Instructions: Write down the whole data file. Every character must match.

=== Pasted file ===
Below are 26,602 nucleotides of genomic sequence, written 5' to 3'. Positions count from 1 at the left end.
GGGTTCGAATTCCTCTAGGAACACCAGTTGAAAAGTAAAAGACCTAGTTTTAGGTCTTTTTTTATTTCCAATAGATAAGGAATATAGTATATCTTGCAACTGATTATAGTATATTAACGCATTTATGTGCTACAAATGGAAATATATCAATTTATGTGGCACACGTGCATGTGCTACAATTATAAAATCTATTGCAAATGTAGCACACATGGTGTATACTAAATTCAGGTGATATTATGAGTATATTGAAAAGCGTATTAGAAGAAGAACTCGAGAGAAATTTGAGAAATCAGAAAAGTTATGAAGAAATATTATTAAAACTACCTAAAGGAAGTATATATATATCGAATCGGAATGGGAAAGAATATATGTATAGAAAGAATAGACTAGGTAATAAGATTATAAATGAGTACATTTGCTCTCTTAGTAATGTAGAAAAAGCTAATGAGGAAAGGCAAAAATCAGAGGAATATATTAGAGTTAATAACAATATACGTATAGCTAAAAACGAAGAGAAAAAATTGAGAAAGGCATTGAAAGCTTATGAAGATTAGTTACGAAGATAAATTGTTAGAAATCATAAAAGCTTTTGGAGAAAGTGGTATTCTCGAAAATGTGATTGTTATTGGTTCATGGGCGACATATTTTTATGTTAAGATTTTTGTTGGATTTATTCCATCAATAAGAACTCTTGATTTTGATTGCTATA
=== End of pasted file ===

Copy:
Below are 26,602 nucleotides of genomic sequence, written 5' to 3'. Positions count from 1 at the left end.
GGGTTCGAATTCCTCTAGGAACACCAGTTGAAAAGTAAAAGACCTAGTTTTAGGTCTTTTTTTATTTCCAATAGATAAGGAATATAGTATATCTTGCAACTGATTATAGTATATTAACGCATTTATGTGCTACAAATGGAAATATATCAATTTATGTGGCACACGTGCATGTGCTACAATTATAAAATCTATTGCAAATGTAGCACACATGGTGTATACTAAATTCAGGTGATATTATGAGTATATTGAAAAGCGTATTAGAAGAAGAACTCGAGAGAAATTTGAGAAATCAGAAAAGTTATGAAGAAATATTATTAAAACTACCTAAAGGAAGTATATATATATCGAATCGGAATGGGAAAGAATATATGTATAGAAAGAATAGACTAGGTAATAAGATTATAAATGAGTACATTTGCTCTCTTAGTAATGTAGAAAAAGCTAATGAGGAAAGGCAAAAATCAGAGGAATATATTAGAGTTAATAACAATATACGTATAGCTAAAAACGAAGAGAAAAAATTGAGAAAGGCATTGAAAGCTTATGAAGATTAGTTACGAAGATAAATTGTTAGAAATCATAAAAGCTTTTGGAGAAAGTGGTATTCTCGAAAATGTGATTGTTATTGGTTCATGGGCGACATATTTTTATGTTAAGATTTTTGTTGGATTTATTCCATCAATAAGAACTCTTGATTTTGATTGCTATA